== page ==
In September 2023, the Pipeline and Hazardous Materials Safety Administration (PHMSA) proposed a regulation to improve the safety of certain gas pipelines. The standards include a suite of reforms to help prevent incidents like the catastrophic 2018 gas pipeline explosions in Merrimack Valley, Massachusetts. In a comment letter, we explain that, while the Proposed Rule and its accompanying regulatory impact analysis are well grounded in applicable statutes and guidance, PHMSA should take further steps to bolster its analysis.

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  • Policy Integrity Comments Influence Order from Michigan Public Service Commission

    In October 2023, the Michigan Public Service Commission issued an order in the benefit cost analysis (BCA) matter for which we filed comments in June. The order adopts several of our recommendations, and specifically cites us for several of them.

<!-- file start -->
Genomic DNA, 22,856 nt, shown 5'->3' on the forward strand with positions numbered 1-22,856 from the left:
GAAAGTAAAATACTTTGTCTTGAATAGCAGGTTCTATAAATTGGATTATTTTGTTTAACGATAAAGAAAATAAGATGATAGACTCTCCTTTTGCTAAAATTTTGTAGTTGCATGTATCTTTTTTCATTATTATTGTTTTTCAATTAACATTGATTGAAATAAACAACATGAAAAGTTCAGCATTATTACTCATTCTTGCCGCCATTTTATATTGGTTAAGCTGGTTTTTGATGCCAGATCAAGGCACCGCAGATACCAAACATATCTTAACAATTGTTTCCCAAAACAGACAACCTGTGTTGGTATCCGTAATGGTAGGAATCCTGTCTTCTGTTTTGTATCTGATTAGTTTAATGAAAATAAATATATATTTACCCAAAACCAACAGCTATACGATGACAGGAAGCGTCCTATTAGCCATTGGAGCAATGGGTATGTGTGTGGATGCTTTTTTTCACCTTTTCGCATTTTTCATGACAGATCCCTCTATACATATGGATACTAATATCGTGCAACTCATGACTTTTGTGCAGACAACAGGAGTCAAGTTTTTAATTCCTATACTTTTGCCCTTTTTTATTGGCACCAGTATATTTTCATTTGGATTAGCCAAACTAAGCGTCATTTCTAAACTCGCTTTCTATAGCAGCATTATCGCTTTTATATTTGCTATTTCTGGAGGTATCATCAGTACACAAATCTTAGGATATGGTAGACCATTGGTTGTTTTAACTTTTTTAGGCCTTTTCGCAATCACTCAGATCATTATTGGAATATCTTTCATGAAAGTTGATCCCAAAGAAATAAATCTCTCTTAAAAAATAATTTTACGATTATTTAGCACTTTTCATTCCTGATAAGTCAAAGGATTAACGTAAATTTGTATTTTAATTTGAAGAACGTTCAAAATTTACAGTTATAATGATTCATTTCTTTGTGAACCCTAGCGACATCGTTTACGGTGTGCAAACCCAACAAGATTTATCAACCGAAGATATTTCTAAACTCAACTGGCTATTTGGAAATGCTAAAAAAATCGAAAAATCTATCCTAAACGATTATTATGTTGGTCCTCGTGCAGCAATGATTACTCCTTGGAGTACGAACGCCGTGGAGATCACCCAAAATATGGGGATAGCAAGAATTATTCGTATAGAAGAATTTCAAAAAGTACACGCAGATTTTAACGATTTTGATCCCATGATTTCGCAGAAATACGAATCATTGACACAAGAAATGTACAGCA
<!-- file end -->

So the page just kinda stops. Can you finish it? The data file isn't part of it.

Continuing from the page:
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  • Comments to NHTSA on New Corporate Average Fuel Economy Standards

    In August 2023, the National Highway Traffic Safety Administration (NHTSA) proposed a regulation to strengthen corporate average fuel economy standards for passenger cars, light trucks, and heavy-duty pickup trucks and vans. In a comment letter, we explain that while the Proposed Rule and its accompanying regulatory impact analysis offer useful starting points, NHTSA should take further steps to ensure the complete presentation of regulatory benefits and costs and should select a regulatory option that best promotes social welfare, consistent with the agency’s legal obligations. We also submitted joint comments with a coalition of other environmental groups on NHTSA’s use of the social cost of greenhouses gases in the Proposed Rule.

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  • Comments to FERC in Support of Technical Conference on Capacity Accreditation